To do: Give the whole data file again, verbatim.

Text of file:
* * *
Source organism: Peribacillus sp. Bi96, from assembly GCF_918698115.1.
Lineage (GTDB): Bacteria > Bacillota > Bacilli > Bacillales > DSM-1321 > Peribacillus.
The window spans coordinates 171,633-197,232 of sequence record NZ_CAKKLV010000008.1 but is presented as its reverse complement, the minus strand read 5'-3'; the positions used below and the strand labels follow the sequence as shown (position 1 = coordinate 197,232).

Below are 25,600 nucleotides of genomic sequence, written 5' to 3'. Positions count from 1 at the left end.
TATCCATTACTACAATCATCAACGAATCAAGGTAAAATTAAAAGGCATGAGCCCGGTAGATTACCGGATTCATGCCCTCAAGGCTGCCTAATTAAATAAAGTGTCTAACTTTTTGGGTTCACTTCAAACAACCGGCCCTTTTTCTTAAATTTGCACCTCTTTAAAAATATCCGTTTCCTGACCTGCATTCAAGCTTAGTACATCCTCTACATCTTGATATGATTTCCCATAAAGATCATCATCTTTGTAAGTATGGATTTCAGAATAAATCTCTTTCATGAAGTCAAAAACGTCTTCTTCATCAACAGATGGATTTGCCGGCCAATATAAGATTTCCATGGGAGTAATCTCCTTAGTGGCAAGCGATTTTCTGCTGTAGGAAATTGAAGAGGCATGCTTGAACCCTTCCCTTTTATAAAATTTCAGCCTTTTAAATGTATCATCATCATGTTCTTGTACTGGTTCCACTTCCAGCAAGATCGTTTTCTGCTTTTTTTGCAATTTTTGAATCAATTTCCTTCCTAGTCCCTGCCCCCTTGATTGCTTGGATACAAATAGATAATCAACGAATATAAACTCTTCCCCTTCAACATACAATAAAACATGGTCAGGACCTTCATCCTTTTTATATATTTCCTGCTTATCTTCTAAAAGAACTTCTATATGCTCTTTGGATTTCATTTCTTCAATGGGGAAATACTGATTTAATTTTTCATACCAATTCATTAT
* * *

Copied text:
Source organism: Peribacillus sp. Bi96, from assembly GCF_918698115.1.
Lineage (GTDB): Bacteria > Bacillota > Bacilli > Bacillales > DSM-1321 > Peribacillus.
The window spans coordinates 171,633-197,232 of sequence record NZ_CAKKLV010000008.1 but is presented as its reverse complement, the minus strand read 5'-3'; the positions used below and the strand labels follow the sequence as shown (position 1 = coordinate 197,232).

Below are 25,600 nucleotides of genomic sequence, written 5' to 3'. Positions count from 1 at the left end.
TATCCATTACTACAATCATCAACGAATCAAGGTAAAATTAAAAGGCATGAGCCCGGTAGATTACCGGATTCATGCCCTCAAGGCTGCCTAATTAAATAAAGTGTCTAACTTTTTGGGTTCACTTCAAACAACCGGCCCTTTTTCTTAAATTTGCACCTCTTTAAAAATATCCGTTTCCTGACCTGCATTCAAGCTTAGTACATCCTCTACATCTTGATATGATTTCCCATAAAGATCATCATCTTTGTAAGTATGGATTTCAGAATAAATCTCTTTCATGAAGTCAAAAACGTCTTCTTCATCAACAGATGGATTTGCCGGCCAATATAAGATTTCCATGGGAGTAATCTCCTTAGTGGCAAGCGATTTTCTGCTGTAGGAAATTGAAGAGGCATGCTTGAACCCTTCCCTTTTATAAAATTTCAGCCTTTTAAATGTATCATCATCATGTTCTTGTACTGGTTCCACTTCCAGCAAGATCGTTTTCTGCTTTTTTTGCAATTTTTGAATCAATTTCCTTCCTAGTCCCTGCCCCCTTGATTGCTTGGATACAAATAGATAATCAACGAATATAAACTCTTCCCCTTCAACATACAATAAAACATGGTCAGGACCTTCATCCTTTTTATATATTTCCTGCTTATCTTCTAAAAGAACTTCTATATGCTCTTTGGATTTCATTTCTTCAATGGGGAAATACTGATTTAATTTTTCATACCAATTCATTAT